#childsafety | OPINION: What I want my patients to know as schools reopen

Artist Mauricio Ramirez created this mural on the corner of South Sixth Street and West Lincoln Avenue to honor frontline workers and medical professionals. (Photo by Adam Carr)

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Last week I went for a jog in the park around our clinic. It was surprisingly cold out, almost freezing, and I shoved my hands into the end of my shirt sleeves. It had rained earlier, and the path was muddy in spots. I felt old and out of shape and labored to finish.

On my last lap, a small child, probably 7 or 8 years old, trudged across the field, wearing headphones like ear muffs, staring down at his phone. I realized he must be in class. He sat down on a bench. When I passed, he gave a brief, wan smile. I finished and went inside to shower.

When I looked outside afterward, he was gone. I thought, this is how our kids are learning.

Milwaukee Public Schools, like many school systems, is giving students the option to return to in-person education in the coming weeks. After a year out of school, these dates may seem to be approaching fast.

Opinion is divided on whether and how to return. Students and families have been given the option to continue with all-virtual school for the remainder of the school year. Like all pandemic-related choices, this is a hard one.

Here’s what I’ve been discussing with my patients.

The case for a student returning to school:

  • Children learn better in person. Especially younger children, impoverished children and those with special needs. Last semester, the failure rate for MPS high schoolers was 30%.
  • In-person school promotes educational equity. Prior to the pandemic, Wisconsin had the largest Black-White educational achievement gap in the nation. The achievement gap has intersected with the “digital divide” (disparity in high speed internet access) and other disparities and is expected to worsen during virtual learning.
  • Schools are relatively safe to operate during the COVID-19 pandemic. From what we know right now, children are infected at lower rates than adults, they rarely become seriously ill when infected and they are relatively weak at infecting others. Community transmission rates are significantly down from last winter, which means less virus is circulating in and out of schools. As each community member is vaccinated, we move one step closer to herd immunity and protection for all. Schools in many other countries — and in parts of this country — have remained open safely during the pandemic.
  • MPS has taken meaningful steps to further reduce risk. They’ve worked on ventilation, adjusting class layout and density, providing PPE, supporting vaccination efforts for teachers and staff, and more.

Tips for keeping your child and your family safe as schools reopen:

1. Continue discussions with your family and others about your relative risk and risk tolerance — arrangements that might have seemed safe may look different now that children are returning to school.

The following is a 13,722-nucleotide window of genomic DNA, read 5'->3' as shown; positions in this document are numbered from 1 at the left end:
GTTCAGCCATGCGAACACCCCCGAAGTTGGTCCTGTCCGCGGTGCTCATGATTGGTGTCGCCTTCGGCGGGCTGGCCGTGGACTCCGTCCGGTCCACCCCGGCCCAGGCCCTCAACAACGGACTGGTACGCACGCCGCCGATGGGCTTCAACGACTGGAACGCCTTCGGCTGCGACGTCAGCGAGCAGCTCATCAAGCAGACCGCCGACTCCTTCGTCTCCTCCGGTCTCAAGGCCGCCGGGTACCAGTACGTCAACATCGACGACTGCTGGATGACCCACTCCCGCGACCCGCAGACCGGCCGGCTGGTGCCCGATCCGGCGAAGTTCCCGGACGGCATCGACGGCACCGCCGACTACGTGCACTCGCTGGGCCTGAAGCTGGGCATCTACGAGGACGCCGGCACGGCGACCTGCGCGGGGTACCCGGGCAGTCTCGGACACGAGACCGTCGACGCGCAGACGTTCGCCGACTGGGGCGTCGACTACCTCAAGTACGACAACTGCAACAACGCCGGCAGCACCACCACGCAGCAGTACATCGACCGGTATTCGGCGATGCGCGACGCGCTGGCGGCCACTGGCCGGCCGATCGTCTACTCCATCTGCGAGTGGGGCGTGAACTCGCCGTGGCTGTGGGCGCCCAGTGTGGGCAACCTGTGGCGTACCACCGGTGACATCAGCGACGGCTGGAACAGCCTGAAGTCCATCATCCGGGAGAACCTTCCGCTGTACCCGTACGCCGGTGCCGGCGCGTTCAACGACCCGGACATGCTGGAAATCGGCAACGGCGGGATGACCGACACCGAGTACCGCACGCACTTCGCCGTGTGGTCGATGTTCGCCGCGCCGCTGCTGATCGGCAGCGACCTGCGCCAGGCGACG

2. Maximize your family’s risk reduction in other ways. This means masking and following infection control guidelines, limiting unnecessary exposures to people and places and getting vaccinated as soon as possible. All currently approved COVID-19 vaccines are excellent and safe. To echo public health guidelines, the best vaccine is the soonest one you can get. Everyone 16 years and older in ZIP codes 53204, 53205, 53206, 53209, 53215, 53216, 53218, 53223, 53224, 53233 are now eligible for vaccination. The city is offering public vaccination sites — more information here. Pharmacies are offering appointments, and your doctor’s office can also direct you.

3. Keep up to date with MPS plans and safety protocols — and engage with opportunities to learn more: https://mymps.org

4. Make sure your child is supported in the transition back to school. Expect some rough patches as children reintegrate into social and academic environments they’ve missed. The adaptations they’ve been forced to adopt may not serve them well anymore. Expect the good and bad interactions that school represents, and the intensity of emotion this can bring. Expect your children to need a little more space or support (or both) as they adjust back. Expect some struggles and offer patience as they reintegrate to the structure and pace of classroom learning and, in some cases, discover how much they’ve missed.

5. Thank teachers and school workers! They do what they do because they want what is best for our children.

6. Know that by returning to class, we are doing the right thing for our kids. Teaching our children is arguably the most important thing that our society does. Let’s take pride in getting back to how we do that best.

Dr. Bryan Johnston is a family physician working on the North Side of Milwaukee, returns again to offer advice on navigating the pandemic.

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